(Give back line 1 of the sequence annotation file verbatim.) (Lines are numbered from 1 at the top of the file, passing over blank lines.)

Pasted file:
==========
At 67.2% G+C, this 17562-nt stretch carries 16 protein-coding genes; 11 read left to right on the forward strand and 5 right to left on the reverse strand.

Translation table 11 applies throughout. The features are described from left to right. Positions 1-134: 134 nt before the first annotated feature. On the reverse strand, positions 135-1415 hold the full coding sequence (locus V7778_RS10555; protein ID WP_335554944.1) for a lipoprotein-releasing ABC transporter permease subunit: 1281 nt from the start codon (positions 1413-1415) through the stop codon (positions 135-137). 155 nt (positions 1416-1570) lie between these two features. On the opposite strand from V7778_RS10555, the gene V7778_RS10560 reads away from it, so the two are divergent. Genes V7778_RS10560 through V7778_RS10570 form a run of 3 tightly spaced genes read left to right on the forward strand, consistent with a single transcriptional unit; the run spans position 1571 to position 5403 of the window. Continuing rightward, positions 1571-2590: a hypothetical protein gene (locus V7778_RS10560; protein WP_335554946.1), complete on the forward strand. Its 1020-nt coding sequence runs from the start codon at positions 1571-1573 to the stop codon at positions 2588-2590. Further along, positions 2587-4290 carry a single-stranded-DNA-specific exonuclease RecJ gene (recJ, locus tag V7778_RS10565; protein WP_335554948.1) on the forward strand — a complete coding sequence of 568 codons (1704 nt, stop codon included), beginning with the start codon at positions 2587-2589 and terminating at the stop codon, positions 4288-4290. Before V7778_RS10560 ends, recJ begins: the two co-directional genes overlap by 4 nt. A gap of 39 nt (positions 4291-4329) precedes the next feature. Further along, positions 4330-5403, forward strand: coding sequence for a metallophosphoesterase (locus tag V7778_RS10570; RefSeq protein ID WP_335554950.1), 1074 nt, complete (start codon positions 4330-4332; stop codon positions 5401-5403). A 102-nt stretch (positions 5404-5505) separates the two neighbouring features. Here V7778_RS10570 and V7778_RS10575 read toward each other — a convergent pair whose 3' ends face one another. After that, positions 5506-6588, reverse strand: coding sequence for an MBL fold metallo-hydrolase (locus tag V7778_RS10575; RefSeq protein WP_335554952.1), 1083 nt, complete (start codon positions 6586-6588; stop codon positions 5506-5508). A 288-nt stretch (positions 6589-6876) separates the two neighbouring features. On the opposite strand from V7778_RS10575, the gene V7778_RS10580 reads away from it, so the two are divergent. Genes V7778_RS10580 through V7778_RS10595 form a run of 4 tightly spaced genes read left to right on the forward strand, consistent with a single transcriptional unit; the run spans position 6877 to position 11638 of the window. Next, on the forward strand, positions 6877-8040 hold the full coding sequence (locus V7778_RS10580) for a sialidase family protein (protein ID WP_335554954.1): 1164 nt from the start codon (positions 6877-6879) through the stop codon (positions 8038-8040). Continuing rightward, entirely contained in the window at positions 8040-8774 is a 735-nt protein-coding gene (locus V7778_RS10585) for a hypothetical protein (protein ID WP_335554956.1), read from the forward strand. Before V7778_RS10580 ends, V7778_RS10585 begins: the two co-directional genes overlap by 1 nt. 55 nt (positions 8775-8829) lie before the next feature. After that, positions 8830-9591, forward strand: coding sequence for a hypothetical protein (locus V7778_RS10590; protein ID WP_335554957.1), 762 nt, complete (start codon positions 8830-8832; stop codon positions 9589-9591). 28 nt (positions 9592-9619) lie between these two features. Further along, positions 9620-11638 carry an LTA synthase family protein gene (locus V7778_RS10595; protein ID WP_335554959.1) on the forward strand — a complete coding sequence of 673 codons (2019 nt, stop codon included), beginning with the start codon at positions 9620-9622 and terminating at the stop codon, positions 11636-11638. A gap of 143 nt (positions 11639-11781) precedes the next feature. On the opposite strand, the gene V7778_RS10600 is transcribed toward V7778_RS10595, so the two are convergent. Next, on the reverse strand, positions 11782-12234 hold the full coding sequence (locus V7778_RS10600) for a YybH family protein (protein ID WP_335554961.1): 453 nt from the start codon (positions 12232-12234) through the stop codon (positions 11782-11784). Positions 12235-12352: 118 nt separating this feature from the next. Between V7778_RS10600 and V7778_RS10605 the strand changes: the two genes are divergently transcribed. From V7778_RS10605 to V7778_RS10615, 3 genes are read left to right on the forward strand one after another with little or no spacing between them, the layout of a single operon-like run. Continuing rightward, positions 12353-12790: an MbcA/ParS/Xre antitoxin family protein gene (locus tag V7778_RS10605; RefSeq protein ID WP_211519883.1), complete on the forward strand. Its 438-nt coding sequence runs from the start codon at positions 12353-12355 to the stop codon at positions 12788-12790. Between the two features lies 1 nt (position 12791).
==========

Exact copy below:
At 67.2% G+C, this 17562-nt stretch carries 16 protein-coding genes; 11 read left to right on the forward strand and 5 right to left on the reverse strand.